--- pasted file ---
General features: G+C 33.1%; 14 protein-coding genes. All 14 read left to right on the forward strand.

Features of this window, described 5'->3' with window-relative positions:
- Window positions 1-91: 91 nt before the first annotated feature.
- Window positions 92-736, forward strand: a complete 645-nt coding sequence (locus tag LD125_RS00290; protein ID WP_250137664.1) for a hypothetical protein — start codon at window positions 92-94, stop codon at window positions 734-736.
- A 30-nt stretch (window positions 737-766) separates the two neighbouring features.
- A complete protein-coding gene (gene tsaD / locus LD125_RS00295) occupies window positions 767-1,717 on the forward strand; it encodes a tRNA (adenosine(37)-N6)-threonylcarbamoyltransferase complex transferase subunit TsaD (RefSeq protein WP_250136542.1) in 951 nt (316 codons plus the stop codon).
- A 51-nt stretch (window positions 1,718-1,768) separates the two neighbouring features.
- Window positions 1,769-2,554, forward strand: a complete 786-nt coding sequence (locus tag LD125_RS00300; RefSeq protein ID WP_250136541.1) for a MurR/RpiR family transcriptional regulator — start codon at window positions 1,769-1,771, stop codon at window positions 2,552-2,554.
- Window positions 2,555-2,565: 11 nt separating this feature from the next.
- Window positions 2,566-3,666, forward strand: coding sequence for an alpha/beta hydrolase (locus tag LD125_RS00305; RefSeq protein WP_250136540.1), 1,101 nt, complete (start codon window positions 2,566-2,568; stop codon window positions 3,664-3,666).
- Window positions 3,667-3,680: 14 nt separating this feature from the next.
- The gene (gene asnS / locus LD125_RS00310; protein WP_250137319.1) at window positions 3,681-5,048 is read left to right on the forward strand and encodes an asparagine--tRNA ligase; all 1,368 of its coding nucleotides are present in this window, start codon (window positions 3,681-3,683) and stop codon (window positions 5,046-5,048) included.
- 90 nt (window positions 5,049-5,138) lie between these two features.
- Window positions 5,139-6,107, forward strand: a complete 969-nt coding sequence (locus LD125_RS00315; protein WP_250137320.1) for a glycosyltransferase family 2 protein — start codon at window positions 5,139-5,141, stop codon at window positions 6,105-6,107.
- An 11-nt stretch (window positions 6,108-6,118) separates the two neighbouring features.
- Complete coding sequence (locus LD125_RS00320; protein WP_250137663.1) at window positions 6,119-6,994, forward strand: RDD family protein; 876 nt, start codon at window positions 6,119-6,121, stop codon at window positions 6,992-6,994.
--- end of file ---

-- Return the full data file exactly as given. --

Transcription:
General features: G+C 33.1%; 14 protein-coding genes. All 14 read left to right on the forward strand.

Features of this window, described 5'->3' with window-relative positions:
- Window positions 1-91: 91 nt before the first annotated feature.
- Window positions 92-736, forward strand: a complete 645-nt coding sequence (locus tag LD125_RS00290; protein ID WP_250137664.1) for a hypothetical protein — start codon at window positions 92-94, stop codon at window positions 734-736.
- A 30-nt stretch (window positions 737-766) separates the two neighbouring features.
- A complete protein-coding gene (gene tsaD / locus LD125_RS00295) occupies window positions 767-1,717 on the forward strand; it encodes a tRNA (adenosine(37)-N6)-threonylcarbamoyltransferase complex transferase subunit TsaD (RefSeq protein WP_250136542.1) in 951 nt (316 codons plus the stop codon).
- A 51-nt stretch (window positions 1,718-1,768) separates the two neighbouring features.
- Window positions 1,769-2,554, forward strand: a complete 786-nt coding sequence (locus tag LD125_RS00300; RefSeq protein ID WP_250136541.1) for a MurR/RpiR family transcriptional regulator — start codon at window positions 1,769-1,771, stop codon at window positions 2,552-2,554.
- Window positions 2,555-2,565: 11 nt separating this feature from the next.
- Window positions 2,566-3,666, forward strand: coding sequence for an alpha/beta hydrolase (locus tag LD125_RS00305; RefSeq protein WP_250136540.1), 1,101 nt, complete (start codon window positions 2,566-2,568; stop codon window positions 3,664-3,666).
- Window positions 3,667-3,680: 14 nt separating this feature from the next.
- The gene (gene asnS / locus LD125_RS00310; protein WP_250137319.1) at window positions 3,681-5,048 is read left to right on the forward strand and encodes an asparagine--tRNA ligase; all 1,368 of its coding nucleotides are present in this window, start codon (window positions 3,681-3,683) and stop codon (window positions 5,046-5,048) included.
- 90 nt (window positions 5,049-5,138) lie between these two features.
- Window positions 5,139-6,107, forward strand: a complete 969-nt coding sequence (locus LD125_RS00315; protein WP_250137320.1) for a glycosyltransferase family 2 protein — start codon at window positions 5,139-5,141, stop codon at window positions 6,105-6,107.
- An 11-nt stretch (window positions 6,108-6,118) separates the two neighbouring features.
- Complete coding sequence (locus LD125_RS00320; protein WP_250137663.1) at window positions 6,119-6,994, forward strand: RDD family protein; 876 nt, start codon at window positions 6,119-6,121, stop codon at window positions 6,992-6,994.